The wider team were made aware of more specific needs of some of the attendees, for instance we had people with chronic pain who couldn’t sit on hard chairs for any length of time, so staff would routinely check to make sure the correct chairs were available for them.

CD What barriers stand in the way of people engaging with and excelling at these kind of learning events? What barriers do most people take for granted?

CL Trying something new is a major barrier. The amount of spoon energy it takes to even apply and navigate sign ups for an opportunity like this… there’s a whole cascade of thoughts that flood into peoples’ minds. I did have participants contacting me with lots of questions which I could answer and gauge with them, whether the opportunity was going to be a good fit for them and get them to sign up if they felt comfortable, with the understanding that they could contact me at any time to ask me as many questions as they needed.

Lack of funds and digital disadvantage is always a barrier. We were aware that people may not be able to turn up with their own up to spec laptop, so we hired in kit. The problem being that the hired laptops go back, and the participants go home at the end of the 3 weeks with a USB memory stick with all their work on it but their home learning journey potentially ends there due to lack of a high spec computer. As an organisation we are looking at how we can address this in the future, maybe providing access to technology further down the line, but it’s a barrier right now.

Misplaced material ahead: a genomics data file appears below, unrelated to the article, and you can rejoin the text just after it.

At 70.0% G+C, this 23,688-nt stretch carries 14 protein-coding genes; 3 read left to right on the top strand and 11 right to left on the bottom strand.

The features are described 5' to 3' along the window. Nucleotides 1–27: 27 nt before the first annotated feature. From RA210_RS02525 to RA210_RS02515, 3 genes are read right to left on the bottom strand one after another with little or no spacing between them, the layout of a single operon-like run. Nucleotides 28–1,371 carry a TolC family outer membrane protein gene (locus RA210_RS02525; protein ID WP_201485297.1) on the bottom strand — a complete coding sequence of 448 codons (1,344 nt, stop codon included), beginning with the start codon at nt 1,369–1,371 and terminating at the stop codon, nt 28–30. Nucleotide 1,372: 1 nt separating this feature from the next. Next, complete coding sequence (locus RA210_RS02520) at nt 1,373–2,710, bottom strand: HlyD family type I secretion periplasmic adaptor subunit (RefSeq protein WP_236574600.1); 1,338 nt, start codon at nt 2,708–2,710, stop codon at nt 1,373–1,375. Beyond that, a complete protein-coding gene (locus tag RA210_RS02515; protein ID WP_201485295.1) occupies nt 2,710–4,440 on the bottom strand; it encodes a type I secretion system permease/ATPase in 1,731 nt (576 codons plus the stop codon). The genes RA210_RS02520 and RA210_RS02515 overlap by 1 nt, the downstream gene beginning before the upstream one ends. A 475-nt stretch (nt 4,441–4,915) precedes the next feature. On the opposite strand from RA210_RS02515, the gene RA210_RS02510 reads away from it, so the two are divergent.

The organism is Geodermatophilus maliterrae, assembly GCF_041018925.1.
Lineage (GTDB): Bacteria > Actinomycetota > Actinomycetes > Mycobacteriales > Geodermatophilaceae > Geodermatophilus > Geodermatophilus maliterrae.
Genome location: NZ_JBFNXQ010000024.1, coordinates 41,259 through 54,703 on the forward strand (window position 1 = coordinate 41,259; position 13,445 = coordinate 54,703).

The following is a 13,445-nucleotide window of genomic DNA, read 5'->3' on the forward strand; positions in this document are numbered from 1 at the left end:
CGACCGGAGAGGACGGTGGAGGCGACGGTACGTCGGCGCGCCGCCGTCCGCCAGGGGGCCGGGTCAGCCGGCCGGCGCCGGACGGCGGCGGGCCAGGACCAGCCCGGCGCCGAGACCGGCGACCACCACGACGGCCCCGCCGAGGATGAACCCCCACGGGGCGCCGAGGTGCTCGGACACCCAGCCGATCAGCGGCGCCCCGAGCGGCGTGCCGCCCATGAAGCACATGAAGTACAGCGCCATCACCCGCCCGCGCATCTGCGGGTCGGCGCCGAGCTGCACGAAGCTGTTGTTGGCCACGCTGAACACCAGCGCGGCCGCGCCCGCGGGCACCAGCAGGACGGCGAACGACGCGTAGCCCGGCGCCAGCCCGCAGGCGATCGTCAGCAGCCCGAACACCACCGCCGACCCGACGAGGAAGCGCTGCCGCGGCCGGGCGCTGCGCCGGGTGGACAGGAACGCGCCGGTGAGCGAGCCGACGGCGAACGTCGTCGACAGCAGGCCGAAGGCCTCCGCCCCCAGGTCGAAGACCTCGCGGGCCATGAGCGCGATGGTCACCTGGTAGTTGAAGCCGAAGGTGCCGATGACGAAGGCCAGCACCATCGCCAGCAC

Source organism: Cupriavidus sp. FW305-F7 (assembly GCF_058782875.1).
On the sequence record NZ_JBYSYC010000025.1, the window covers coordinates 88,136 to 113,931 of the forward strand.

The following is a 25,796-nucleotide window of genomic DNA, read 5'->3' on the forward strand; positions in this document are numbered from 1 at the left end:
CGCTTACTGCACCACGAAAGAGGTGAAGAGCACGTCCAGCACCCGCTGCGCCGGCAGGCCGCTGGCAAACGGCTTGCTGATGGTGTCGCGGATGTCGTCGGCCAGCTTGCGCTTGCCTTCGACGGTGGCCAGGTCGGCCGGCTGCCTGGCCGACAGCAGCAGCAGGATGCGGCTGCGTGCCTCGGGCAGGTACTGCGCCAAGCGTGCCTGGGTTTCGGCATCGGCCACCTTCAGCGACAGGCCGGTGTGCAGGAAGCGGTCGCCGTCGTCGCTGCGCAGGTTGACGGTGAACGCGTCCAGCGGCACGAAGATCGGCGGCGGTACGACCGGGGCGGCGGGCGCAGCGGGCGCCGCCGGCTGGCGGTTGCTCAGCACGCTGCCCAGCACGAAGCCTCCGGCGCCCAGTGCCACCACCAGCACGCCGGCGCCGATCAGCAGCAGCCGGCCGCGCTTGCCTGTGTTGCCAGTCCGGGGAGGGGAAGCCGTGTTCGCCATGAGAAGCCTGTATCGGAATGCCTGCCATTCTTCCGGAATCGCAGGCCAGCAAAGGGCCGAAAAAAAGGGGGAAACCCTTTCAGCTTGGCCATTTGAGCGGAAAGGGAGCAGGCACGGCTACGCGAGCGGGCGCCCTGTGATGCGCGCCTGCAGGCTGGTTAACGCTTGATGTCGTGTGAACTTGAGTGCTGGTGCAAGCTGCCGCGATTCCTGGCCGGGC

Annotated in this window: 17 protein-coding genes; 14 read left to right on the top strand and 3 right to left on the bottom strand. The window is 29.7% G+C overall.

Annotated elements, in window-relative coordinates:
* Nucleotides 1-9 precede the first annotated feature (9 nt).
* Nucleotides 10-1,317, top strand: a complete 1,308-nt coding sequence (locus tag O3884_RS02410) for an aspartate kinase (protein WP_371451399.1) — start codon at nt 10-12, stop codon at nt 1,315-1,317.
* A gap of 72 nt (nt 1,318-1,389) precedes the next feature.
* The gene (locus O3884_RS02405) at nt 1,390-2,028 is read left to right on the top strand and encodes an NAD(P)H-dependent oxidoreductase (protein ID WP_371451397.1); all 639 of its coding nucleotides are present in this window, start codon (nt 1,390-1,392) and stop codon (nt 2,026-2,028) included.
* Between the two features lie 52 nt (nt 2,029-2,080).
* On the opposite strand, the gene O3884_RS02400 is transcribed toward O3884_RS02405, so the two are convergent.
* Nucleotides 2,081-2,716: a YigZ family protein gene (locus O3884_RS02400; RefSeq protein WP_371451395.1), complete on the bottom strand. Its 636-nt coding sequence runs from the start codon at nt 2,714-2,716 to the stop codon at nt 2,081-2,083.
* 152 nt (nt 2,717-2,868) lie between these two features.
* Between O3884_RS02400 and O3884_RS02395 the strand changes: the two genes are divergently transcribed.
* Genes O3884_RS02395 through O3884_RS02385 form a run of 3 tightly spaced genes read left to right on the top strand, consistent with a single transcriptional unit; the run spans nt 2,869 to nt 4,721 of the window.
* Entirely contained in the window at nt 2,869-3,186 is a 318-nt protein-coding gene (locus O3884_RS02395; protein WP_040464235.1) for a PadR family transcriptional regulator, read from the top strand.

We had a workshop using a rokoko suit for motion capture, I’d love a set of those for all our engagement communities to work with at BOM but they’re something like three thousand quid each!

At a more modest level, we were able to meet travel expenses and provide lunch for the first week, but that’s as far as the budget could stretch. Providing money for childcare costs would also be on a list of barrier-breaking options. We didn’t have the resources to set up bootcamp to work remotely this time, but that would certainly help people engage with some of the workshops.

Everyday life events are a barrier too. There are so many daily challenges that stop people from pursuing their interests and careers. Sickness, caring responsibilities and job centre interviews all affected our participants’ attendance during bootcamp. There are so many challenges that neurodivergent people have all the time in terms of processing information, communication and social structures that stretch energies over and above neurotypical people on a day to day basis. People are also held back by their own lack of confidence and imposter syndrome. I am very proud of the engagement that our neurodivergent participants gave during our 3 whole weeks of quite intense immersive workshops.